She was keenly aware that she could never really attain her goal of viscerally experiencing the pain and sorrow of the passion of the Christ except through grace. The kind of grace that allows us to achieve beyond our ability or strength is what desire. What a sad fact it is that most people turn to “self-help” and expect to find the answers to life’s great mysteries in manmade formulas. This lesson of Julian is that grace is the way to achieve more.
“Since it is so likely that children will meet cruel enemies, let them at least have heard of brave knights and heroic courage.”
—-C S Lewis
Not just children, but all of us need to experience brave knights and heroic courage. Every follower of Christ experiences difficult and dark times and without the encouragement of seeing others overcome adversities, we will fall utterly exhausted. With so many cruel enemies that prey upon the people of sincerity and faith, it is necessary that believers see and experience the stories of the giants of the faith.
For far too many years I neglected to acknowledge the suffering of my soul. Somehow I thought that if I lived a holy enough life, won enough spiritual victories, and just closed my eyes and prayed hard enough all things would be well. In Hebrews Chapter 11 we are given a long list of the behaviors of people of faith and there heroic lives. I have found great strength from the Fathers of the Church who withstood great afflictions to establish the Church that sustains us today. In studying the spiritual and physical afflictions of mystics Julian of Norwich and John of the Cross, I know that sufferings need not be hollow and spiritually useless. If we look closely enough, we can find present day heroes that quietly and faithfully practice their faith in our world. Their spiritual journeys enliven and strengthen my faith. Christians need to seek out and find strength in the stories of brave knights and heroic courage.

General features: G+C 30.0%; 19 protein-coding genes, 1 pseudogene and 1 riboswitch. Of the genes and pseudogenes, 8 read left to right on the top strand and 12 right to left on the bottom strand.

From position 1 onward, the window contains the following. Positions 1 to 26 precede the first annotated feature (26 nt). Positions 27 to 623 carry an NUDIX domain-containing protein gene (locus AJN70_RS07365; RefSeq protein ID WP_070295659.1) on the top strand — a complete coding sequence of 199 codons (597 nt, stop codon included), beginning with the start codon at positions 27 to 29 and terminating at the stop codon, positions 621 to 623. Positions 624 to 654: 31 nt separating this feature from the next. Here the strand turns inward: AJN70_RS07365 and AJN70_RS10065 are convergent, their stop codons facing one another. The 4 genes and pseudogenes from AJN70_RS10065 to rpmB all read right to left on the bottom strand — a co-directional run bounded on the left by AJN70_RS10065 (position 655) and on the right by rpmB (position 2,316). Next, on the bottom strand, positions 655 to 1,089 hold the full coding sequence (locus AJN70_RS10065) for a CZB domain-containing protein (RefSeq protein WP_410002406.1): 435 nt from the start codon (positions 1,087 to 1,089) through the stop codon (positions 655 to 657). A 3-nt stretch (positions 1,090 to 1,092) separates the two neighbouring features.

- keeping the faith (butterflyawakening.wordpress.com)
And thus prayer makes accord betwixt God and man’s soul. For when the soul is tempted, troubled and left to itself by
unrest, then it is time to pray, and make himself simple and obedient to God.
—–Julian of Norwich
This thought takes us straight to our communication with God.
- How often do we pray?
- Why do we pray?
- How do we pray?
- Is prayer a priority in our lives?
Church of St Julian, Norwich (Photo credit: Wikipedia)
“The greatest honor we can give Almighty God is to live gladly because of the knowledge of his love.”
—-Julian of Norwich
Julian was an anchoress. An anchoress is one who lives a solitary life, and dedicates that life to getting closer to God. Very little is known of Julian beyond her work, “Revelation of Divine Love.” She is the first woman who wrote a theological work in the English language. Her sufferings and wisdom still speak loudly today.In the coming weeks I will be blogging about the works of Lady Julian now and again. This quote is just the beginning.